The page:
But you must do what makes you happy. Hair grows back at a rate of about 6 inches per year. If your hair falls out, see a doctor to be diagnosed with the cause of your hair loss. If your hair loss is caused by a medical condition, you'll need treatment to treat the entire condition, not just its symptoms, before your hair can recover.
Both medicines can be effective in preventing androgenetic alopecia from getting worse. Unfortunately, these treatment options do not always help the hair grow back if it has already been lost, so it is important to seek treatment as soon as possible to preserve it. Alopecia areata causes scalp hair to fall out in small patches. This condition tends to develop suddenly, within days.
Although the cause of alopecia areata is unknown, studies suggest that genetics and stress could be the main triggers. Most patients who suffer from alopecia areata recover completely, without any treatment. Therefore, if you suffer from alopecia areata, your hair will usually grow back. Hair grows everywhere on human skin, except in places such as the palms of the hands and soles of the feet, eyelids and navel, but many hairs are so thin that they are practically invisible.
Hair is composed of a protein called keratin that is produced in the hair follicles of the outer layer of the skin. As the follicles produce new hair cells, old cells are expelled through the surface of the skin at a rate of about six inches per year. The hair that can be seen is actually a chain of dead keratin cells. The average adult head has between 100,000 and 150,000 hairs and loses up to 100 of them a day; finding some loose hairs on the brush is not necessarily cause for alarm.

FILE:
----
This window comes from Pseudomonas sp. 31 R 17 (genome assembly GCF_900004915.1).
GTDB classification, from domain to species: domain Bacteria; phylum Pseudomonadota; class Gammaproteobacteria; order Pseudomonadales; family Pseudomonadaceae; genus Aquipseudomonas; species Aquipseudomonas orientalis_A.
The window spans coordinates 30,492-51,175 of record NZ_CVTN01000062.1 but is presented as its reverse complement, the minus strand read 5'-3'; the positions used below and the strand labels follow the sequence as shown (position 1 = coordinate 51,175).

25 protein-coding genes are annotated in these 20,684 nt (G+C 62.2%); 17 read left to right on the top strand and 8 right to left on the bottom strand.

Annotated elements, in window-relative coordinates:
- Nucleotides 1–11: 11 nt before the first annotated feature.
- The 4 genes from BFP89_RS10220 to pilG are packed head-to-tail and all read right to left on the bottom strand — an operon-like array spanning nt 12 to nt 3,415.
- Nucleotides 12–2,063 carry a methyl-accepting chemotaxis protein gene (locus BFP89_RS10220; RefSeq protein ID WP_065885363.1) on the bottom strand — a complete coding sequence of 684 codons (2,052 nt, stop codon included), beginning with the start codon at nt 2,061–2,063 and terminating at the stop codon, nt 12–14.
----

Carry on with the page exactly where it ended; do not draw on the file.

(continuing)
Hair loss symptoms and treatments vary depending on the cause, so seeking a professional diagnosis is the best way to get a treatment plan that addresses your needs. But they are coming, promises George Cotsarelis, MD, director of the Hair and Scalp Clinic at the University of Pennsylvania, Philadelphia. In women, the hairline does not recede and rarely leads to total baldness, but the hair usually becomes thinner all over the head. Fusco says that there is something called miniaturization that happens at the follicular level when a hair falls out.
If you experience more hair loss than normal, check your stress levels and work to eliminate stress. This condition is also known as androgenetic alopecia and occurs when hair follicles become unable to develop new hair. It's not always possible to grow hair that has fallen out, but that doesn't mean you have to accept baldness as part of life. Those considered active for hair growth include ginseng, pumpkin seed, zinc, vitamin B6, horsetail extract, rosemary and chamomile.
The hair is composed of the hair follicle (a pocket in the skin that anchors each hair) and the shaft (the fiber visible above the scalp). There are about 100,000 follicles on the scalp, but because each follicle rests at a different time and others produce hairs, hair loss is usually imperceptible. In addition, “maintain a healthy diet and proper hygiene of the hair and scalp to keep existing hair healthy,” he says. In addition, these hair precursor cells produce a protein called stem cell factor (SCF), which plays a key role in hair pigmentation.